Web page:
Roscoe Lee Browne
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|Roscoe Lee Browne|
May 2, 1922|
Woodbury, New Jersey, U.S.
|Died||April 11, 2007
Los Angeles, California, U.S.
|Cause of death||Stomach cancer|
|Alma mater||Lincoln University|
|Occupation||Actor; stage director|
Browne was the fourth son of a Baptist minister, Sylvanus S. Browne, and his wife Lovie (née Lovie Lee Usher). Born in Woodbury, New Jersey, Browne first attended historically black Lincoln University in Pennsylvania, where he became a member of Omega Psi Phi fraternity and graduated with a bachelor's degree in 1946. He undertook postgraduate work at Middlebury College in Vermont, Columbia University in New York City, and at the University of Florence in Italy. Also an outstanding middle-distance runner, Browne won the Amateur Athletic Union 1,000-yard national indoor championship in 1949. He occasionally returned to Lincoln University between 1946 to 1952 to instruct classes in comparative literature, French, and English. Upon leaving academia he earned a living for several years selling wine for Schenley Import Corporation. Despite his limited amateur acting experience, in 1956 he stunned guests at a party – among them opera singer Leontyne Price – when he announced his intention to quit his secure job with Schenley to become a full-time professional actor.
Despite the apprehensions of his friends, Browne managed to land the roles of soothsayer and Pindarus in Julius Caesar, directed by Joseph Papp for New York City's first Shakespeare Festival Theater. More work with the Shakespeare Festival Theater followed, and in 1961 he voiced a part as an off-screen camera operator, J. J. Burden, in The Connection (1961), his first movie role. Despite lacking extensive experience numerous film roles established his reputation as an exceptionally versatile character actor who was also capable of performing scene-stealing cameos. Science fiction fans know Browne as the voice of the evil robot Box in the movie Logan's Run.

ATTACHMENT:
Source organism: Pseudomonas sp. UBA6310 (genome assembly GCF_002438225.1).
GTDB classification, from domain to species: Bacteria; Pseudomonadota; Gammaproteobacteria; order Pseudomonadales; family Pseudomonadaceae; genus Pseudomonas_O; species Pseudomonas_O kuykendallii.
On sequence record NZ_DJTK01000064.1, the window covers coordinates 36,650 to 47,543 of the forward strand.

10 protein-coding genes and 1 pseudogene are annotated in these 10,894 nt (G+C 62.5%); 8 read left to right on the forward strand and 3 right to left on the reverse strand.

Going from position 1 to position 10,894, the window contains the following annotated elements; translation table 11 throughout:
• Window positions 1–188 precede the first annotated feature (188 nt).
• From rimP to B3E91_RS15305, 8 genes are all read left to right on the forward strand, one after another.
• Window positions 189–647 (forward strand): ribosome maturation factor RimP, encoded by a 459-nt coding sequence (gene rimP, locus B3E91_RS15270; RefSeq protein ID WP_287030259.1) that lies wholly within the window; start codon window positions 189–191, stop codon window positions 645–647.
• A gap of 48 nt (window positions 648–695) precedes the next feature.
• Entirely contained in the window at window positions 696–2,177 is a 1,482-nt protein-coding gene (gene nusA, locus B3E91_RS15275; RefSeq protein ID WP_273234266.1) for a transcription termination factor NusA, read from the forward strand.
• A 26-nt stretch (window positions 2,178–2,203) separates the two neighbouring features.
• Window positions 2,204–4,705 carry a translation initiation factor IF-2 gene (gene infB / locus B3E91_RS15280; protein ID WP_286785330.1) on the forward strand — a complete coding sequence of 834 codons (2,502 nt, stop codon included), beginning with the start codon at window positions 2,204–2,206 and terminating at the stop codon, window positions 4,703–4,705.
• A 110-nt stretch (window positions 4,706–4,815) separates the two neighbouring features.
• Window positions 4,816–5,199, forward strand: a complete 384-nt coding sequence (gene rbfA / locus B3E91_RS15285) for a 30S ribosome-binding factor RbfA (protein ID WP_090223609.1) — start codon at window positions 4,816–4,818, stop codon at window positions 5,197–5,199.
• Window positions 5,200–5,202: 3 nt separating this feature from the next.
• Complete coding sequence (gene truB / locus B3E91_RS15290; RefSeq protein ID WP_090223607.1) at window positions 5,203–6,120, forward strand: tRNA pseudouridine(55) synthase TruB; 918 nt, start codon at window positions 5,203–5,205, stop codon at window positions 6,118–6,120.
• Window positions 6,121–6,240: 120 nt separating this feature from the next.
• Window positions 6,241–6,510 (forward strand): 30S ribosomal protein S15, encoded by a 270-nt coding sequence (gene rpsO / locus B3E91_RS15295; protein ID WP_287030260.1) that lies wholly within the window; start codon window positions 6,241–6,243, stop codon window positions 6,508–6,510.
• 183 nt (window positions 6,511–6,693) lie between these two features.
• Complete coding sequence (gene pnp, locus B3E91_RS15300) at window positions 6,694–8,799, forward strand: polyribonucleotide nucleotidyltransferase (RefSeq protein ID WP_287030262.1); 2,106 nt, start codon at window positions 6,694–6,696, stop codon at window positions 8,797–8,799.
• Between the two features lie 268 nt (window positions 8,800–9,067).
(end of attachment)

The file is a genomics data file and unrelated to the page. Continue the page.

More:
Endowed with a resonant, baritone voice and able to project cynicism and a haughty, patrician tone cultivated over the years from reciting lines from Shakespeare, Browne was much in demand for narration and voice-over parts in film and on vinyl albums, audio tapes and CDs. In 1977 a record album presenting an abridged version of Star Wars gave the events depicted in the film Star Wars, using dialogue and sound effects from the original film. The recording was produced by George Lucas and Alan Livingston, and was narrated by Roscoe Lee Browne During 1968-69 he was heard as a late-night DJ on WNEW-FM in New York reciting poetry, passages from the Bible, and assorted literary works. In 1968, he recorded "Music and Gibran", which consisted of English interpretations of Khalil Gibran's poetry, mixed over Middle Eastern background music performed by John Berberian (oud), Souren Baronian (clarinet and baritone saxophone), and Robert Marashlian, among others.
Browne was determined not to accept stereotyped and demeaning roles that had routinely been offered to black actors, and he resisted emulating others. Browne also desired to do more than act and narrate, and in 1966 he wrote and made his directorial stage debut with A Hand Is On The Gate starring Cicely Tyson, James Earl Jones, Moses Gunn, and other rising black talent.
A lifelong bachelor who coveted his privacy, in the turbulent decades of the civil rights revolution Browne avoided participation in public protests preferring instead to be “more effective on stage with metaphor...than in the streets with an editorial”.